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Re: In a bind on a property
« Reply #5 on: May 09, 2019, 08:17:24 AM »
 I met with an attorney, and I'm in a strong position he can't just walk away.
He missed the payment yesterday if he wanted to continue as it was.
However all that means is I need to foreclose and go after him for the money.
 He has no other properties in his name that I can find and has one small unsettled
lien that has been unpaid for 3 years.  He has a good job but has already told me he can
hide what he needs to.
 I hate to spend money on attorneys to get this taken care of.
In the mean time, I'm having trouble getting liability insurance,
the broker says I need him to give me a policy before I can get a policy.

former player

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Re: In a bind on a property
« Reply #6 on: May 09, 2019, 08:43:36 AM »
There's a concept called a "building lease", which is you lease the land with the right to build but at the end of the lease the value of the land and building revert to you.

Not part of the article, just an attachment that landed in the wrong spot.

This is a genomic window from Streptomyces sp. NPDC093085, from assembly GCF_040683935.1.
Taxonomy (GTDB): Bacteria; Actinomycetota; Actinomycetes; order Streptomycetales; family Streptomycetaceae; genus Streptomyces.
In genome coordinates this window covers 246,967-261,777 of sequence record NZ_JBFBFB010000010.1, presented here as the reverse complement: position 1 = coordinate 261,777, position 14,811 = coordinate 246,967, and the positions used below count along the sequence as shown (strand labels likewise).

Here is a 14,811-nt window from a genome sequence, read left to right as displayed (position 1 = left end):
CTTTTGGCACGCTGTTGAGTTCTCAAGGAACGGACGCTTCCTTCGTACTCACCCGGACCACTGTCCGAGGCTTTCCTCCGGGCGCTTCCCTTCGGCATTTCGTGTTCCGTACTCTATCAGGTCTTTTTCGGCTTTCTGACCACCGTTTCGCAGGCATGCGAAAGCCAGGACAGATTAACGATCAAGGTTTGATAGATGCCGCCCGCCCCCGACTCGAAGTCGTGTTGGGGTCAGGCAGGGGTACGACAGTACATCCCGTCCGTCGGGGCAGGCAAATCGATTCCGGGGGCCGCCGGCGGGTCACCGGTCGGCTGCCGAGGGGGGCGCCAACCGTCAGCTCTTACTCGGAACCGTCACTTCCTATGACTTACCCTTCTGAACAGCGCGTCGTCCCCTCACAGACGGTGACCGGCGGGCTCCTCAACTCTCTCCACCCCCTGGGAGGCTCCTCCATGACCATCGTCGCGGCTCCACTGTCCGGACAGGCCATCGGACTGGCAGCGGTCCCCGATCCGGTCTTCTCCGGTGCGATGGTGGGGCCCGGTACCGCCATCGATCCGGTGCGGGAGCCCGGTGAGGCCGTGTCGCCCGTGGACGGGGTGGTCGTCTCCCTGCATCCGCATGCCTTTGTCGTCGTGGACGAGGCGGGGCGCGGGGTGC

I would grant this man a lease at $12k, include that he has a right to build, include an obligation on him to insure, and then make provision at the end of the lease period (5 years? 10 years?) for him to have a right to buy the land at a value which is less than the value of the land with the building on it.


I know you want to get rid of the property, but it sounds like you could only do so now at a loss and/or by holding the pastor to something he can't afford.  Holding on to the land for a few more years is the price of putting your money into land rather than VTAX, and doing a deal with the pastor is the price of being a decent human being.

BTDretire

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Re: In a bind on a property
« Reply #7 on: May 09, 2019, 09:00:22 AM »
The check for this months payment was just delivered.
The contact expired last month, I sent a new contract, but
I didn't sign it. He may have signed it but didn't send me a copy.
The payment was for the monthly amount in the expired contract.
 My attorney is out of town until next week.
 Last talk purchaser didn't want to sign a new contract.
Arrgh!
« Last Edit: May 09, 2019, 10:09:17 AM by BTDretire »

SwordGuy

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Re: In a bind on a property
« Reply #8 on: May 09, 2019, 11:50:06 AM »
Let me get this straight.

You SOLD the property to someone.

Now you are trying to rent the property YOU DO NOT OWN to someone.  (The same someone who bought it.)

Did I get that right?

I don't think you have a legal right to rent him the property because you don't own that property.

You can buy it back from him for $1 and then rent it to him. 
You can foreclose on it and then rent to him.
You can renegotiate on the sales contract to redo the payment terms and he continues to own it.